It wasn’t affection. It might have been pity. She made the proposal with an air of resignation.
“We could catch the early train tomorrow morning. We don’t need long to pack.”
“That’s all over now. I’m not going.”
“You’re making a mistake.”
“Because they’ll force you to.”
He flared up again:
“Nobody can force me to go. Do you hear that? They haven’t got a particle of proof. Even if you went and told them about the letter, they still wouldn’t have any proof. Nobody saw me do it, and they haven’t found a thing that would enable them to fasten it on me…”
He went over to the window and looked out. The canal, the quay, with two trees that were not yet in leaf, the houses on the other side. A man passed, wheeling a barrow. Somewhere, bells were ringing. It was still raining.
His breath made the windowpane misty. Hanging on either side were curtains with crochetwork. It was Alice who had made those curtains. On the window sill was a beaten brass cachepot, which they’d bought in Brussels, where they’d been for their honeymoon.
Neel had gone back to the kitchen, leaving his cutlet on the table. Now that Beetje had left them, she preferred to eat in the kitchen, so that she could keep an eye on the stove.
Kuperus turned back into the room, but, instead of sitting down to his meal, he wandered into the living room. Everything was in its place, the piano, the music stool, Mia’s plush cushion, the new furniture, and even the ball of sky-blue wool.
It was such a celestial blue, so utterly unreal, that he was touched. And when he picked it up, the feel of it was as delicate as the color.
Such purity, such grace!
On one of the needles was the little square of knitting already done. It was to have been a sweater. For indoors, Jane had said…
He dropped it, picked it up, then put it firmly down, making a resolution never to look at it again. He wouldn’t look at the photograph either. He sat down in one of the easy chairs, only to think that that was where he’d sat in the evening for fifteen years reading the Telegraaf, while the pink-shaded lamp threw its circle of soft light.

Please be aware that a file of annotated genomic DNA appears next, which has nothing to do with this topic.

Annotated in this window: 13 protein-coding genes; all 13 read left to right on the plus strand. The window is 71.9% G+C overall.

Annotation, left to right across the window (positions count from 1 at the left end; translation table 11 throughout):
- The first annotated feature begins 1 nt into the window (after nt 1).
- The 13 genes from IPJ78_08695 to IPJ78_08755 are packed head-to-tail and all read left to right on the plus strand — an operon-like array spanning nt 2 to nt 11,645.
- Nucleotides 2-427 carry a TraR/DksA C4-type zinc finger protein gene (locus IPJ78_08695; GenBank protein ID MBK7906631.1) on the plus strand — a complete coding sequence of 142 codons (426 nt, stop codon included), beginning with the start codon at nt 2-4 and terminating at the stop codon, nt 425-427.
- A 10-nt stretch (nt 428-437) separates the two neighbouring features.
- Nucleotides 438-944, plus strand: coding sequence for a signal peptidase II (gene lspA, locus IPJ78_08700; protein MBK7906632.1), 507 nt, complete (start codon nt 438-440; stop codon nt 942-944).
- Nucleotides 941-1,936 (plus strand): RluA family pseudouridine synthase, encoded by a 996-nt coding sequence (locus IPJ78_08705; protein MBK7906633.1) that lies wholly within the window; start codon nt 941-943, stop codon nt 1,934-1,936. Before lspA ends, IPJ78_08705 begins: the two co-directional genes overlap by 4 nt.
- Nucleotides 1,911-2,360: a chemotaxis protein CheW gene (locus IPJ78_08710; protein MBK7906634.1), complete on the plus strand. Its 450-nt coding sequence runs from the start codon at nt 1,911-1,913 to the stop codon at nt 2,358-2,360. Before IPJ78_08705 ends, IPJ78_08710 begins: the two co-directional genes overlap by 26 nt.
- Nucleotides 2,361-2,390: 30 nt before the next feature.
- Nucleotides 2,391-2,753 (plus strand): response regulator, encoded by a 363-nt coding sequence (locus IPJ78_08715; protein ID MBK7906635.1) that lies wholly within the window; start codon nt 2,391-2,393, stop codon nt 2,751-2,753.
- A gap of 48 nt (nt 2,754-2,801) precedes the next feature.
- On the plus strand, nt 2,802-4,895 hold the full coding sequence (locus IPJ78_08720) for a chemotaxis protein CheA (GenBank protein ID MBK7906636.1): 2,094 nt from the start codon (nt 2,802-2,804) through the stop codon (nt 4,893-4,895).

And they wanted to chase him away. What would he do with himself in Brussels, or Paris, or even on the Riviera? He would be an outcast, a wanderer with no roots, like Karl Vorberg… He wouldn’t even have Neel to share his bed——He’d be left with nothing
“Neel!” he called.
He was solemn, but she could see at once that he was in a state of intense emotion. She saw him sit down in front of his cutlet, which had by now got cold.
“Come and have your meal in here, will you?… Do as I ask you, Neel. We’re going to have our lunch quietly and calmly… Don’t look at me like that. Sit down…”
“I’ll just take the saucepan off the fire…”
She came back in a moment, carrying her plate.
“You see, don’t you?… There’s no reason why we shouldn’t be very happy together. What can they do to us?… Nothing! They can yap to their hearts’ content, but what do I care?… I have money. I don’t need any patients.”
“You’re not eating.”
“No hurry. I’ll eat my cutlet in a minute… You see, I’m quite calm… It’s you who are not eating…”
“I’m not hungry.”
“But you must eat your lunch… or I’ll be cross with you… You’re not afraid of me, are you?”